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Covers area from Canada to Chile
New weather app helps produce professionals get on top of pricingIt’s the kind of idea born from the industry: an app that provides weather information and seasonality trends to help buyers, sellers and growers potentially stay ahead on pricing swings. This is the idea behind Weathermelon, a new app launched just over a month ago.
The idea came from Thomas Barton and David Robidoux, two California entrepreneurs with unique backgrounds: while Barton worked in chemistry creating products for the agricultural business along with other initiatives, Robidoux worked in the agricultural business for some two decades. “And Dave always talked about the fluctuation in the weather, how it was affecting prices he was getting for his products which were tomatoes, and how he wished he could stay ahead of the weather to stay ahead of the pricing,” Barton says.
Variety of commodities
The iOS app, which will be available for Android devices in the fall, costs $1.99 a month and covers the top 30 consumed fresh produce items in the US. Alerts are sent daily by 8 a.m. EST for the growing regions for that commodity. “When we started this, we looked to see if someone had done this before and they really hadn’t,” says Barton. “A lot of people were doing large cities or counties or states or hiring companies for long-term weather forecasts for a region. You could hire large firms to do analysis for you but there was nothing for the day-to-day worker or grower at an affordable level.”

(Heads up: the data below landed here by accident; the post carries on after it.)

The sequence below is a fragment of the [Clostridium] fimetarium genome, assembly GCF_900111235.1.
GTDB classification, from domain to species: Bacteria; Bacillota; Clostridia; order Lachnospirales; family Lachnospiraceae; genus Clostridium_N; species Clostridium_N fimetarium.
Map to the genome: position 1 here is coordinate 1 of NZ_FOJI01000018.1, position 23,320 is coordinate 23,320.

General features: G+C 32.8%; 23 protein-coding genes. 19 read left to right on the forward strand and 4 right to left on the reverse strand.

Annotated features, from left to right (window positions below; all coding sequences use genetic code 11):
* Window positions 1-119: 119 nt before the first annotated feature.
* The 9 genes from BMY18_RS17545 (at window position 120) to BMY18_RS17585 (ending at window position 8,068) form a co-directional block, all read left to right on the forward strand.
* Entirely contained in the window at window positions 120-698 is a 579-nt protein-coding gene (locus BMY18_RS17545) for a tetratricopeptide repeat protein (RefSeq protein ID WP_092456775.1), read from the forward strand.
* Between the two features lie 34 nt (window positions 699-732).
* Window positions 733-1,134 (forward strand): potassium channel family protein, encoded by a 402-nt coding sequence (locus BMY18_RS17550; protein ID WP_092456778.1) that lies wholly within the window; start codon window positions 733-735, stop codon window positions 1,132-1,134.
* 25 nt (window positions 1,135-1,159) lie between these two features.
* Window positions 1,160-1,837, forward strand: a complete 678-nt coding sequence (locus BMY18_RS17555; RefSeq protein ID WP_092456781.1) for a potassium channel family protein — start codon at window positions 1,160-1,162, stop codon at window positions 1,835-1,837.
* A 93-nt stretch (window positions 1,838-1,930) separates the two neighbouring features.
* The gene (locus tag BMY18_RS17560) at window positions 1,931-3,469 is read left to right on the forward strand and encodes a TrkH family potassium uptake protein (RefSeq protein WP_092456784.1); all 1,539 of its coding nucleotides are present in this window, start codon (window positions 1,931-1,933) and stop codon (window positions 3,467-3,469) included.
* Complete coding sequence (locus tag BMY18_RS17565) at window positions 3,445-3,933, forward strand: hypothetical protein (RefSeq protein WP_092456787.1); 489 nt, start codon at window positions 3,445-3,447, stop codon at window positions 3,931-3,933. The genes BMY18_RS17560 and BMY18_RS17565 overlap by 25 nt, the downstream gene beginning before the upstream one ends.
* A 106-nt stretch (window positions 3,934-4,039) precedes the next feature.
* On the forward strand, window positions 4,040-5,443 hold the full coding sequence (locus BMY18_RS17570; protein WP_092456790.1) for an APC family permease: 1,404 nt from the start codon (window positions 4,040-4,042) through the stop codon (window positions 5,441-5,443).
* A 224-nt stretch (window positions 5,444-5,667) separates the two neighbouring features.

To create the app, the pair spent more than a year analyzing and consolidating FDA shipping reports, industry web sites, newsletters and more to build the information. Weathermelon tracks weather data for regions spanning from Canada in the north to Chile in the south.
Honing in on information
And, like any project, it came with its share of development challenges. “Getting data from some of the South American countries was difficult,” Barton says. “Also we had to isolate regions that only grew fresh produce. So we had to eliminate regions that grew for frozen or for contract. Also we had to eliminate some produce types that weren’t affected by the weather so much, such as potatoes and onions.”
While Weathermelon is in its early stages of building its user base, it has also launched a Twitter and Instagram account.
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